The moral is directly given in the end of Perrault’s version of “Little Red Riding Hood”. It states that young girls are wrong to trust people and it isn’t uncommon for them to end up in danger if they do. A big point to be made about Perrault’s moral is that no matter what, it is ultimately the girl in question’s fault for what happens to her. Whether it be her appearance or her too trusting nature

In contrast to Perrault’s version being intended for entertainment, Brothers Grimm’s version “Little Red Cap” was originally written for adults, not children (Shavit 327). This version has many direct and explicit details, which proves that it was originally intended for adults. Even with these references, Brothers Grimm’s account is considered the “educational” version out of all the “Little Red Riding Hood” tales, which is why the story transformed into more of a children appropriate telling (Shavit 322). One reason why Brothers Grimm’s version is more suited for children is because it ends with a happy ending; ultimately, the lives of Little Red Cap and her grandmother are saved. I agree with Shavit in that another reason why Brother Grimm’s is better suited for children is because that version emphasizes the process of reward and punishment. It is stressed that by the end of the story, Little Red Cap would have learned a lesson (Shavit 329). This idea of a lesson being learned is a more appropriate message for children compared to the victimization of Little Red in Perrault’s version.

The overall genre is proved by another aspect of Brothers Grimm’s version that caught my attention. It is how the story ends. The tale comes to a close with Little Red Cap directly stating to herself, “Never again will you stray form the path and go into the woods, when your mother has forbidden it” (Tatar 16). This caught my attention because it is rare for a character in a fairy tale to directly state a lesson that he/she learned; usually, it is a lesson that the reader understands but the character may not. But it is this aspect that contributes to the overall genre of the fairy tale because it proves that it was educational.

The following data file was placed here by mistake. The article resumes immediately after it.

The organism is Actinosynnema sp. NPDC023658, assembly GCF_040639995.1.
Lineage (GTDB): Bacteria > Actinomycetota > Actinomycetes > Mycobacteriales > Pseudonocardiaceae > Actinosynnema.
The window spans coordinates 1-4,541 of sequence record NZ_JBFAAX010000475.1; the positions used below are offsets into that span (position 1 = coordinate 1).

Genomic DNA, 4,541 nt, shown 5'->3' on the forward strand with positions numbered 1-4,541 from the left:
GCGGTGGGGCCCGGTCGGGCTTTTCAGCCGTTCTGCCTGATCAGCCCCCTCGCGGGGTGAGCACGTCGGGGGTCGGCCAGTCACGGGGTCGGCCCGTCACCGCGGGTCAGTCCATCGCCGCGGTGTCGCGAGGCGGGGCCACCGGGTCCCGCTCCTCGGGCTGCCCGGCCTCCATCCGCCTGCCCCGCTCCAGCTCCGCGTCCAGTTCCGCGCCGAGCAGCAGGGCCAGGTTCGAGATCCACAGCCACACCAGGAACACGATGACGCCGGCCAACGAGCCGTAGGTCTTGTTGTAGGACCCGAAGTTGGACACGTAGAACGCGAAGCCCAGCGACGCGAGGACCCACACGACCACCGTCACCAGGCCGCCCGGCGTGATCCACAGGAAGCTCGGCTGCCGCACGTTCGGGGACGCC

The larger message in Brothers Grimm’s version is exactly what Little Red Cap states in the end: one should obey their parents and follow their directions/orders precisely. Little Red Cap’s mother gives her specific directions: “…when you’re out in the woods walk properly and don’t stray from the path… And when you enter her room, don’t forget to say good morning…” (Tatar 14). Little Red Cap promises to her mother that she will do just as she says. But, she doesn’t listen. She faces dangerous situations that could have been avoided if she listened to or obeyed her mother.

Shavit’s points support my idea that though both versions are useful for children, they’re useful for very different reasons and vary significantly in meaning. Perrault’s purpose of his version is merely entertainment compared to Brothers Grimm’s version whose purpose is to educate. Though they differ greatly, Brothers Grimm’s version and Perrault’s version share a common theme that Little Red is responsible for the violence she received. Both versions of this classic tale contain aspects that surprised me revisiting these stories as an adult.

Work Cited

Tatar, Maria Ed. The Classic Fairy Tales. New York.: W.W. Norton., 1999. Print.